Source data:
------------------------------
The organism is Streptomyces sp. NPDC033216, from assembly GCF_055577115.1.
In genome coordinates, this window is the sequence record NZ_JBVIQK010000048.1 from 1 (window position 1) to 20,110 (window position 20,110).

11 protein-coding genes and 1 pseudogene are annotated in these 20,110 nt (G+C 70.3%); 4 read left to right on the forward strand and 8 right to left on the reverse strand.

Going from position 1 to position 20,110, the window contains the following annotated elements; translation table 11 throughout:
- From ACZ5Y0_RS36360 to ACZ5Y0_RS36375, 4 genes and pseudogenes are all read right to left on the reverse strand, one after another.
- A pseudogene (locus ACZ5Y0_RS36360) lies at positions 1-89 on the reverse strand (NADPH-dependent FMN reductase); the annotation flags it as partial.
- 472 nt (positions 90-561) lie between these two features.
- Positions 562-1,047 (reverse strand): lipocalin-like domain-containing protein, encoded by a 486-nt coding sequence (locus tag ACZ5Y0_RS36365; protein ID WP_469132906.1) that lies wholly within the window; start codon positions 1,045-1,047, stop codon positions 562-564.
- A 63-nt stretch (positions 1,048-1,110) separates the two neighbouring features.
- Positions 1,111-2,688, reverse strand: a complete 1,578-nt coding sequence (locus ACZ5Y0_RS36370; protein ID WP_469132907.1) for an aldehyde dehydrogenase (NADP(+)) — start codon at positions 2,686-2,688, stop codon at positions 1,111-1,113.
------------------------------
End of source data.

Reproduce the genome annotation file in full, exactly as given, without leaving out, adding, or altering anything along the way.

The organism is Streptomyces sp. NPDC033216, from assembly GCF_055577115.1.
In genome coordinates, this window is the sequence record NZ_JBVIQK010000048.1 from 1 (window position 1) to 20,110 (window position 20,110).

11 protein-coding genes and 1 pseudogene are annotated in these 20,110 nt (G+C 70.3%); 4 read left to right on the forward strand and 8 right to left on the reverse strand.

Going from position 1 to position 20,110, the window contains the following annotated elements; translation table 11 throughout:
- From ACZ5Y0_RS36360 to ACZ5Y0_RS36375, 4 genes and pseudogenes are all read right to left on the reverse strand, one after another.
- A pseudogene (locus ACZ5Y0_RS36360) lies at positions 1-89 on the reverse strand (NADPH-dependent FMN reductase); the annotation flags it as partial.
- 472 nt (positions 90-561) lie between these two features.
- Positions 562-1,047 (reverse strand): lipocalin-like domain-containing protein, encoded by a 486-nt coding sequence (locus tag ACZ5Y0_RS36365; protein ID WP_469132906.1) that lies wholly within the window; start codon positions 1,045-1,047, stop codon positions 562-564.
- A 63-nt stretch (positions 1,048-1,110) separates the two neighbouring features.
- Positions 1,111-2,688, reverse strand: a complete 1,578-nt coding sequence (locus ACZ5Y0_RS36370; protein ID WP_469132907.1) for an aldehyde dehydrogenase (NADP(+)) — start codon at positions 2,686-2,688, stop codon at positions 1,111-1,113.